2. After Equifax's mega-breach, nothing changed
The Equifax data breach was supposed to change everything about cybersecurity regulation on Capitol Hill. But it's one year later today and it's not clear much of anything has changed, Axios' Joe Uchill reports.
Why it matters: Equifax — one of the major credit reporting agencies — announced a year ago that 145.5 million U.S. adults had their social security numbers stolen in an easily preventable breach. If any data breach was going to be able to shock Washington into enacting sweeping privacy reforms, this should have been it.
What was supposed to happen: After the first of several hearings involving Equifax, Sen. Chuck Grassley (R-Iowa), chair of the Judiciary Committee, said it was "long past time” for federal standards for how companies like Equifax secure data.
- Data security wasn't the only anticipated reform. Congress appeared poised to create a national breach notification law governing how and how quickly companies must notify anybody whose personal information is stolen in a breach. Currently, to the chagrin of national retailers, those laws vary state to state.
- Several investigations were supposed to penalize the credit bureau for lax cybersecurity, including failing to patch the vulnerability hackers exploited despite government warnings.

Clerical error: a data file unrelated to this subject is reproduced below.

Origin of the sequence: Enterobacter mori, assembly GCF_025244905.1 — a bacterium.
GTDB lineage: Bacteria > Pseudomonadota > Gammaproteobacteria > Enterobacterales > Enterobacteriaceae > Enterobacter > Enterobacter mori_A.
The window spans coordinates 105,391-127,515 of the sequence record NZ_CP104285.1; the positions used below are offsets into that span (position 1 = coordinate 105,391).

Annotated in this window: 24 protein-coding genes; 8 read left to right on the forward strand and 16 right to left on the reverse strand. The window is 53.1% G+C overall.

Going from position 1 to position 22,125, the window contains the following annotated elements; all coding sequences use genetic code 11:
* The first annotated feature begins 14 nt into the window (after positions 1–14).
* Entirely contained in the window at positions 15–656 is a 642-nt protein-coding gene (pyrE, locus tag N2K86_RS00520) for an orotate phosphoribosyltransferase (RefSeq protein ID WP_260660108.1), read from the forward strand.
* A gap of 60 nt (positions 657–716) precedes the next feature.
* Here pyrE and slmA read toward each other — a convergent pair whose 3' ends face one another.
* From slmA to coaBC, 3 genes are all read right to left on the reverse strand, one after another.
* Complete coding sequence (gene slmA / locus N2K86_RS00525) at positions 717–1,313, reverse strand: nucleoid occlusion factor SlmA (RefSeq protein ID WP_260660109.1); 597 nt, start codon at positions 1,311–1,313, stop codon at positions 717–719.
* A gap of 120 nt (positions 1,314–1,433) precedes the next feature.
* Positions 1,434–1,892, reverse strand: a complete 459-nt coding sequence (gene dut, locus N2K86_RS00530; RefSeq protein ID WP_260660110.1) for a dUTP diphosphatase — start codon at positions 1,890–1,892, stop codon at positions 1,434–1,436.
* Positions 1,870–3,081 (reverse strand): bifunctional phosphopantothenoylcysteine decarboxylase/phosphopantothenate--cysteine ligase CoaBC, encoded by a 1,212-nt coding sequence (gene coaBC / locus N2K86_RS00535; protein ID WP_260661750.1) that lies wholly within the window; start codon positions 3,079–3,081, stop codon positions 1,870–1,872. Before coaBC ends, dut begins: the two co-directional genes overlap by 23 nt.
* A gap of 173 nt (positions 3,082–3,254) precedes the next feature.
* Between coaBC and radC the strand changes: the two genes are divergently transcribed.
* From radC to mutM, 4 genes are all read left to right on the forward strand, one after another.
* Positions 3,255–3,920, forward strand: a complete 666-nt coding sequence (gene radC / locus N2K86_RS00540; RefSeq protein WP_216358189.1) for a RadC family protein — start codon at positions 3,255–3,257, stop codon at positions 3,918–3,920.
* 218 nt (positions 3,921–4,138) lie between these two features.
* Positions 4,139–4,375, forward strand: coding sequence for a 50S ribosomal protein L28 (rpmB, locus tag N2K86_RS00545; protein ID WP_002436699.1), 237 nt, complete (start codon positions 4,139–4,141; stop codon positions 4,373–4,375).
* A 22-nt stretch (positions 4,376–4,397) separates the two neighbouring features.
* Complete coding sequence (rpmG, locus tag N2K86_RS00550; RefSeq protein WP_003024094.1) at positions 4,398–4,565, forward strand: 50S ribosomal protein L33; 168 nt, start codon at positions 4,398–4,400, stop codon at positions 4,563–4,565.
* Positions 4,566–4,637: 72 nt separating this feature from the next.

What actually happened: The bills petered out. "The initial interest that was implied by congressional actions didn't pan out," said Michelle Richardson, director of the Privacy and Data Project at the Center for Democracy and Technology (CDT).
What went wrong:
- "A lot of issues fall through cracks in the early days of an administration, especially one with so much controversy," Richardson said.
- Congress often has difficulty focusing on more than one cybersecurity-related topic at a time, tech policy experts say. And, Russia and election security are now in the spotlight.
- "Regulation is tough in this political climate," said Tom Gann, chief public policy officer at McAfee.
- The cybersecurity field averages one "this-changes-everything" event a year, none of which actually changes everything. A year before Equifax, there were attacks on the election. In 2015, China hit the Office of Personnel Management. In 2014, North Korea hit Sony.
- "For people who think of themselves as privacy experts, they keep waiting for the straw that will break the camel's back," said Steven Weber, director of UC-Berkeley's Center for Long Term Cybersecurity. "The fact is these don't change the public's view."
Go deeper: Joe has more here.
3. Google confirms Oct. 9 hardware launch